Jeremy Swanson spent four years in the OHL, one with Sault Ste. Marie and three with Barrie. In 2002, he was drafted by the Florida Panthers in the sixth round. This summer he signed a contract with Florida and is assigned to the Panthers new ECHL affiliate, the Texas Wildcatters, located in Beaumont. The 6’1 214-pound defender hails from Red Rock, Ontario. He had 34 points and 120 PIMs in 66 games last season.
Hockey’s Future spoke to Swanson following the Wildcatters’ 5-4 shootout loss against the Gwinnett Gladiators on Tuesday. He had two assists in the game.
HF: How do you feel like your personal season is going so far?
JS: So far it’s kind of been up and down, inconsistent stuff. I’m coming off of a shoulder injury, which is kind of frustrating, but I’m trying to get back into the swing of things. In the last couple of games we’ve been pretty consistent, so hopefully we can keep that going and start playing solid defense.
HF: How do you think the adjustment’s been from junior, have you had to change much in your game?
JS: Actually, not really. I was pretty well-prepared coming into the season. I went through a lot of pro camps, so I kind of knew the speed and stuff. There’s still a lot of things you have to change, it is a lot different playing, but so far it’s been alright.
HF: What is one thing you’ve had to change?
JS: Just your quickness on moving the puck. Guys are on you a lot quicker here than in junior. Guys play a lot more desperate than in junior. So just a little bit more urgency with the puck, you have to move it a bit quicker.
HF: How about the size of the players, has that been an adjustment for you?
JS: It’s not as bad. Going into junior was a big struggle, playing defense. This year I haven’t found it to be too bad. But you are playing against grown men and they are a lot stronger, but you just have to use different techniques to outwork them.
HF: You mentioned your shoulder injury, can you explain what happened with that?
JS: I had surgery in July, it was from last season. I don’t even really know what happened. So I had surgery on it and I’m just coming off that right now and just working on shoulders, using the bands and stuff.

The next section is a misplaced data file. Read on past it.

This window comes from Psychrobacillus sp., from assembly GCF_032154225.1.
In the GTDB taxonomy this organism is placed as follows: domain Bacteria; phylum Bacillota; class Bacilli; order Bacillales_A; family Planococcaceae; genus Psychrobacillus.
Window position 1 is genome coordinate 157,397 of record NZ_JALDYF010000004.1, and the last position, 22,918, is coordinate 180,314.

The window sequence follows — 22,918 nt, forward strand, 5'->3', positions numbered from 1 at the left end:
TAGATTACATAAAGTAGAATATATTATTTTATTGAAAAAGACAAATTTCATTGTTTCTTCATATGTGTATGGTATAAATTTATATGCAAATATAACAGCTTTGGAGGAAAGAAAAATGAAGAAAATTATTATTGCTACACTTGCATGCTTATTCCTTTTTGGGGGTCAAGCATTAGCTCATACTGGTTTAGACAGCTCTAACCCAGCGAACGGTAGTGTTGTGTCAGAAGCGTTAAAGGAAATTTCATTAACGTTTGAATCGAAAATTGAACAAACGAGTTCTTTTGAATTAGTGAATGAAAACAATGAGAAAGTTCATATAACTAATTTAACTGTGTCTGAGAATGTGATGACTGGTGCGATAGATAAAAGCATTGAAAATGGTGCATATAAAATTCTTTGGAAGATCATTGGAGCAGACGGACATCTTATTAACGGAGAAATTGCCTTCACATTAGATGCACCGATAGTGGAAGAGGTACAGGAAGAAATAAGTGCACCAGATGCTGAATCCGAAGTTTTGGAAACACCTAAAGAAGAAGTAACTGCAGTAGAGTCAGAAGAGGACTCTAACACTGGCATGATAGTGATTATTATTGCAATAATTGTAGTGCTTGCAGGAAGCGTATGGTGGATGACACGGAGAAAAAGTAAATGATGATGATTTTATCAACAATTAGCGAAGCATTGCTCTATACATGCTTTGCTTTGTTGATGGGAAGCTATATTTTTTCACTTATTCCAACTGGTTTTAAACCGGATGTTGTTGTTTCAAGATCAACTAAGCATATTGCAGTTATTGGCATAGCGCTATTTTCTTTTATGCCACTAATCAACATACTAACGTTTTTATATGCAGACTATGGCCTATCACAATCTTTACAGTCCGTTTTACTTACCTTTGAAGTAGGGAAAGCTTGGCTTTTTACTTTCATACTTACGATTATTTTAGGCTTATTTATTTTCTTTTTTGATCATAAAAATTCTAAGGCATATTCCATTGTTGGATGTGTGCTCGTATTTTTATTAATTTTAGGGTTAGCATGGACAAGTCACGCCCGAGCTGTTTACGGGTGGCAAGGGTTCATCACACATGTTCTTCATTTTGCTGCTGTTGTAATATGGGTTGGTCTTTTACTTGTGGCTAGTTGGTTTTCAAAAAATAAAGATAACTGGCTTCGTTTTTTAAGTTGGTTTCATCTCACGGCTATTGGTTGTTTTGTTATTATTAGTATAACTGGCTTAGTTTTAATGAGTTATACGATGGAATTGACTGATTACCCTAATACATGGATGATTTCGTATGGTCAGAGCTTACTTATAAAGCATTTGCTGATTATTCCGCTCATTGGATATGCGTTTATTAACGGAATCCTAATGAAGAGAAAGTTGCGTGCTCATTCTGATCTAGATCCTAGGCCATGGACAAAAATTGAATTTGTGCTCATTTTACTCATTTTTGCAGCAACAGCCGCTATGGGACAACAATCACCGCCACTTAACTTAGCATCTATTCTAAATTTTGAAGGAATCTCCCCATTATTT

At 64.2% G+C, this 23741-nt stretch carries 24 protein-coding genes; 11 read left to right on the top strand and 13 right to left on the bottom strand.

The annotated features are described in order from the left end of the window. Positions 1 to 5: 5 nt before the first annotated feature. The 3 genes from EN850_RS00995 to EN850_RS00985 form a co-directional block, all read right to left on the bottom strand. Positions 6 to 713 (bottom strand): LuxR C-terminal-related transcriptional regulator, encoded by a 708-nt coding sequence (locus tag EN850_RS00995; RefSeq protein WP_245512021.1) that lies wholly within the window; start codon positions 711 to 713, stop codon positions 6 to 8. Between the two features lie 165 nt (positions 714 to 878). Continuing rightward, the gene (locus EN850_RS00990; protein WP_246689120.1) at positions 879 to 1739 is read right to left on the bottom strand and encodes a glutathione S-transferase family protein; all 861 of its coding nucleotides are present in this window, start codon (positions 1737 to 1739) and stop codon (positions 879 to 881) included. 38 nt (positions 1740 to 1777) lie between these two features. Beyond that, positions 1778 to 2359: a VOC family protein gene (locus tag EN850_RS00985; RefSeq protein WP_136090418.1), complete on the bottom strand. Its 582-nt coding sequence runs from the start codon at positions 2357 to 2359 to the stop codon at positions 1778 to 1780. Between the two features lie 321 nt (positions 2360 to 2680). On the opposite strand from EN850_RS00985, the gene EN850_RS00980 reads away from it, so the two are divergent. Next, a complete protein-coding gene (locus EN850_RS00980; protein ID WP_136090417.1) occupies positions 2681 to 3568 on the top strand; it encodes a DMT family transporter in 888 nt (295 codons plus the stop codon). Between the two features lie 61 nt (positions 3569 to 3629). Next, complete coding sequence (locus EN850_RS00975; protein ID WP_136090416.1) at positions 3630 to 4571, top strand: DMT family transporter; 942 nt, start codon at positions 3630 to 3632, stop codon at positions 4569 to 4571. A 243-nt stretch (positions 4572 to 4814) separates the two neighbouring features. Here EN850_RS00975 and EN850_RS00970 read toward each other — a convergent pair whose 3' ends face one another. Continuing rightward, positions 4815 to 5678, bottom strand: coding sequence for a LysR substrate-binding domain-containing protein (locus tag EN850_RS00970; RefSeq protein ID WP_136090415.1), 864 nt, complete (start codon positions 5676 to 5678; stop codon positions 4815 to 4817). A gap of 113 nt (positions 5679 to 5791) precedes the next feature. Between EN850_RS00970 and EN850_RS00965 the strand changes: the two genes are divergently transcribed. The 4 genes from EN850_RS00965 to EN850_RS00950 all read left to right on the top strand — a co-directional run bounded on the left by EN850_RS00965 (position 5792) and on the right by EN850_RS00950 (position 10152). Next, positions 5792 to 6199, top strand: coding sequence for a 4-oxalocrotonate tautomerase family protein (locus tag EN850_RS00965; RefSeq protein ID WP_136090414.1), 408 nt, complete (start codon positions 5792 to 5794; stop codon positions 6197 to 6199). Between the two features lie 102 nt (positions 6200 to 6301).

HF: So there was no particular play when you injured it?
JS: Yeah it was kind of weird. My shoulder started bothering me in about February and we didn’t really know what it was. It didn’t hurt too bad playing so I just kind of kept playing. I couldn’t really miss too much hockey with my junior team back home, so I just kept playing and in the summertime finally figured out what it was and I had to get it fixed.
HF: So, what was it exactly then?
JS: I tore the ligaments that hold the labrun — that holds your arm to your shoulder.
HF: Have there been any surprises for you coming into this league or was it what you expected?
JS: I really didn’t know too much about this league. I was at the AHL training camp in San Antonio and kind of had expectations for that, but coming down here, it’s a little bit rougher. Guys are a little bit rougher. But other than that, it’s pretty much the same kind of hockey, everyone’s trying to make it to the next level, so it’s pretty much hard work, everyone’s working hard.
HF: You were playing a lot with (veteran Brian) Stacey tonight, but you only had five defensemen, is he a guy you play with a lot?
JS: I think it’s just the way it’s working out right now, with the five defense, with the rotation. One of our d-men is hurt, but when he was playing, it was me and Jimmy DeMone, the other young guy. We both came from San Antonio so our coach put us together so we could get a feel for each other in case we both move up.